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images Phyton-International Journal of Experimental Botany images

DOI: 10.32604/phyton.2022.015523

ARTICLE

Suspension Culture and Somatic Embryogenesis of Korean Pine

Chunxue Peng1,2, Fang Gao1,2, Hao Wang1,2, Iraida Nikolaevna Tretyakova3, Alexander Mikhaylovich Nosov4,5, Hailong Shen1,2,* and Ling Yang1,2,*

1State Key Laboratory of Tree Genetics and Breeding, School of Forestry, Northeast Forestry University, Harbin, 150040, China
2State Forestry and Grassland Administration Engineering Technology Research Center of Korean Pine, Harbin, 150040, China
3Laboratory of Forest Genetics and Breeding, Institution of the Russian Academy of Sciences, V. N. Sukachev Institute of Forest Siberian Branch of RAS, Krasnoyarsk, 660036, Russia
4Department of Cell Biology and Institute of Plant Physiology, K. A. Timiryazev Russian Academy of Sciences, Moscow, 127276, Russia
5Department of Plant Physiology, Biological Faculty, Lomonosov Moscow State University, Moscow, 119991, Russia
*Corresponding Authors: Hailong Shen. Email: shenhl-cf@nefu.edu.cn; Ling Yang. Email: yangl-cf@nefu.edu.cn
Received: 25 December 2020; Accepted: 09 April 2021

Abstract: Korean pine is an important afforestation tree species in Northeast China, which has a high ecological and economic value. Although regeneration of somatic embryogenesis using immature zygotic embryos of Korean pine as explants has been successful, it cannot be applied to automation and large-scale production. Therefore, we urgently need a method that can increase the output of somatic embryos (SEs) to meet the needs of large-scale production. We used Korean pine 1–1 and 1–100 cell lines as research materials to evaluate the effects of inoculum-density, culture time, orbiting speed, vessel volume, plant growth regulator (PGR) concentration, and carbon source on the proliferation of embryogenic tissue (ET). The somatic embryogenesis ability of ET cultured in different liquid suspension media was also evaluated. We found that during liquid suspension culture of Korean pine ET, the sedimented cell volume (SCV), fresh weight (FW) and dry weight (DW) were affected by inoculum-density, culture time, orbiting speed, 2,4-D concentration, 6-BA concentration and carbon source type. Fourty mg ⋅ mL−1 ET were transferred to a 200 mL Erlenmeyer flask containing 20 mL liquid medium, and cultured at 100 rpm/min for 14 days to obtain the maximum proliferation. In addition, we also found that SCV, FW and DW were higher when PGRs were reduced in the liquid suspension medium. The substitution of maltose for sucrose resulted in slow growth of cultures and limited SE yield (13 SEs g−1 FW). Although culture proliferation was high at 50 rpm, SE yield was inhibited by 48% compared with 100 rpm (50 rpm = 33 SEs g−1 FW; 100 rpm/min = 70 SEs g−1 FW). Cultivation in low-concentration PGR(1.15 μM ⋅ L−1 2,4-D, 0.25 μM ⋅ L−1 6-BA) and sucrose liquid medium at 100 rpm/min (80 SEs g−1 FW) could not only promote culture proliferation but also increase SE yield. The determination of the suspension culture scheme of Korean pine ET provides a reference for further expansion to bioreactor culture in the future and lays a foundation for the automation and scale of somatic embryogenesis of Korean pine.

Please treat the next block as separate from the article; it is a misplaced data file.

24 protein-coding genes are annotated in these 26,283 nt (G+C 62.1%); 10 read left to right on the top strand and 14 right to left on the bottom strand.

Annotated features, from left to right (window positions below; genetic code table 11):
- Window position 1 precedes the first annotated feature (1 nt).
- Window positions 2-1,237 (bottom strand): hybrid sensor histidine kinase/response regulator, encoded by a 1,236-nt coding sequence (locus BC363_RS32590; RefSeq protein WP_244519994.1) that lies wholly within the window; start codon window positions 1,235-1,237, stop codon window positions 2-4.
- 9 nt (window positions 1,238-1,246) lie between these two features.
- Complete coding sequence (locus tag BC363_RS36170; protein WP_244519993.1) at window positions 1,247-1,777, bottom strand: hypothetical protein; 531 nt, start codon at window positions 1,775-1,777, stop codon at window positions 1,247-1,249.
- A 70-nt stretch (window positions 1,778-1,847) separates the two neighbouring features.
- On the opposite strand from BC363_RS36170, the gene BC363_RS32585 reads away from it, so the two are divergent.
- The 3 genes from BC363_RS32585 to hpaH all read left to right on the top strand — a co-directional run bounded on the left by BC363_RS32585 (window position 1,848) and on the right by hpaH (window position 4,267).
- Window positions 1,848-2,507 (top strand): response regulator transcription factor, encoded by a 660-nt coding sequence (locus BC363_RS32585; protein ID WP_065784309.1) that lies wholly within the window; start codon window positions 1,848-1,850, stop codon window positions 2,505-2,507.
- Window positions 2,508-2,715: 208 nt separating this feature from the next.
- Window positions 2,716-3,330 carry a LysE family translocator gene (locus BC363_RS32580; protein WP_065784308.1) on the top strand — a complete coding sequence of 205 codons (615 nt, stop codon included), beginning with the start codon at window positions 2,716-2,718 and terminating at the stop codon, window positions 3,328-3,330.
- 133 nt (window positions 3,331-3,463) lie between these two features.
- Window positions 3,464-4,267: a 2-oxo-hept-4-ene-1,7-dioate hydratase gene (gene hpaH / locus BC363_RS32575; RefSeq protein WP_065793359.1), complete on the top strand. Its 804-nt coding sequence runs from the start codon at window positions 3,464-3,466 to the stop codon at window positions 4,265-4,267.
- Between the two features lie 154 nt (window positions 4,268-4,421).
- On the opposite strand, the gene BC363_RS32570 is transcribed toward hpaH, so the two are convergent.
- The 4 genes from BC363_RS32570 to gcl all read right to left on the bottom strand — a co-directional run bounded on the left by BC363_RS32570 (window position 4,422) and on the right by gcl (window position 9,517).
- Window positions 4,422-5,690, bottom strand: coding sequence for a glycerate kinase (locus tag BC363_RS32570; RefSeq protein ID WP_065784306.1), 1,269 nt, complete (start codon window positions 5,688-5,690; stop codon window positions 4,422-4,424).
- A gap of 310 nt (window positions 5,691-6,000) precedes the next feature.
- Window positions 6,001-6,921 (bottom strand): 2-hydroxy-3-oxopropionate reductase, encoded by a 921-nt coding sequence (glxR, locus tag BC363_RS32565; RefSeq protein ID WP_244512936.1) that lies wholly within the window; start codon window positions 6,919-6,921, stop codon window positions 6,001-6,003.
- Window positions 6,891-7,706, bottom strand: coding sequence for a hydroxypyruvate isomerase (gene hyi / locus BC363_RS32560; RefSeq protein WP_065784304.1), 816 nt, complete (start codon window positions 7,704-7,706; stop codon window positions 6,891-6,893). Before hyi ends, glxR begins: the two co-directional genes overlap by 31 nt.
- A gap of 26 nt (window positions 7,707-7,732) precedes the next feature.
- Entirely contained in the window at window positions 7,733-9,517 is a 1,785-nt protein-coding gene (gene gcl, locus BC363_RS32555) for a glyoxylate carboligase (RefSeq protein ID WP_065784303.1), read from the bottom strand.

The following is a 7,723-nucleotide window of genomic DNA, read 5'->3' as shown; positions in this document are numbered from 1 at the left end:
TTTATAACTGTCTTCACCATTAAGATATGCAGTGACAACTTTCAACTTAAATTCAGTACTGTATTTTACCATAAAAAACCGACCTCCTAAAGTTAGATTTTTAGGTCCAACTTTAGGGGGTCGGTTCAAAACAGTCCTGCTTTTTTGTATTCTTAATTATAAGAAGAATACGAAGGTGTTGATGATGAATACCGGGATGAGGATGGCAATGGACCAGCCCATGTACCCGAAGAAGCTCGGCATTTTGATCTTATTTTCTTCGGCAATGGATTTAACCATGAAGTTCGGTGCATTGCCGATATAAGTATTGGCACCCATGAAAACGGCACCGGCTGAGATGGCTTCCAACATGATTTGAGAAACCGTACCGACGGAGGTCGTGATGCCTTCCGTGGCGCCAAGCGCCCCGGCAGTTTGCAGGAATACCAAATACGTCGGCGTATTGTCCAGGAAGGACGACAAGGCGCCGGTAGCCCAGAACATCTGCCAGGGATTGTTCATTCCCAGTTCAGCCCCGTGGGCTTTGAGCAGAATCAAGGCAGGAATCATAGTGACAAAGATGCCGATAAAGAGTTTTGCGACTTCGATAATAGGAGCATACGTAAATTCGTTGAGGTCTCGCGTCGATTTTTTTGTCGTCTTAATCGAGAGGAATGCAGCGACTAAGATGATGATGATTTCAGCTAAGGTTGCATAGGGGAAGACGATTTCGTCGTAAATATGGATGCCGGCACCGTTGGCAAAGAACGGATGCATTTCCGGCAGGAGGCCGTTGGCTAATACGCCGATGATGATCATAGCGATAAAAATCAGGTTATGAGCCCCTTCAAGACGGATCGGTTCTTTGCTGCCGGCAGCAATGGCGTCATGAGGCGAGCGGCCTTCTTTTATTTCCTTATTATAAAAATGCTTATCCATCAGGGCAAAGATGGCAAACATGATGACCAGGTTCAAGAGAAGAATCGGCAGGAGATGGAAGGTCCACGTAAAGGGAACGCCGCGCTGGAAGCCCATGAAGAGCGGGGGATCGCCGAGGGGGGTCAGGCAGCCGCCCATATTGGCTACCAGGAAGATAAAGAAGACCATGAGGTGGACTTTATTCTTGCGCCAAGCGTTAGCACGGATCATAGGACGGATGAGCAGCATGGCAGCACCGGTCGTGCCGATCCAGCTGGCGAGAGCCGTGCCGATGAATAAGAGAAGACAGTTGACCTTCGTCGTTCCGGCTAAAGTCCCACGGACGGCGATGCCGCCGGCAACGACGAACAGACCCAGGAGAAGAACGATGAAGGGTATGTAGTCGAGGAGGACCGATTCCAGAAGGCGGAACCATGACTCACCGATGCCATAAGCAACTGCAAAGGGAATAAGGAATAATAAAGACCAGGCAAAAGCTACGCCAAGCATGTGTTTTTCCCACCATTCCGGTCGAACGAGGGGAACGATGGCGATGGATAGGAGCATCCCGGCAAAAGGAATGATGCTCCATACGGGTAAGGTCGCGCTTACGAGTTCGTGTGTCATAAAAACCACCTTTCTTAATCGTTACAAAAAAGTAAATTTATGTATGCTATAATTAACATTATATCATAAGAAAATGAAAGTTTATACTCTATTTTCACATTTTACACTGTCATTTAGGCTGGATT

Keywords: Pinus koraiensis Sieb.et Zucc; embryogenic tissue; liquid suspension medium; cell proliferation

Abbreviations

ET: embryogenic tissue
SE(s): Somatic Embryo(s)
SCV: Sedimented Cell Volume
FW: Fresh Weight
DW: Dry Weight
PGR: Plant Growth Regulator
MG: Megagametophyte

1  Introduction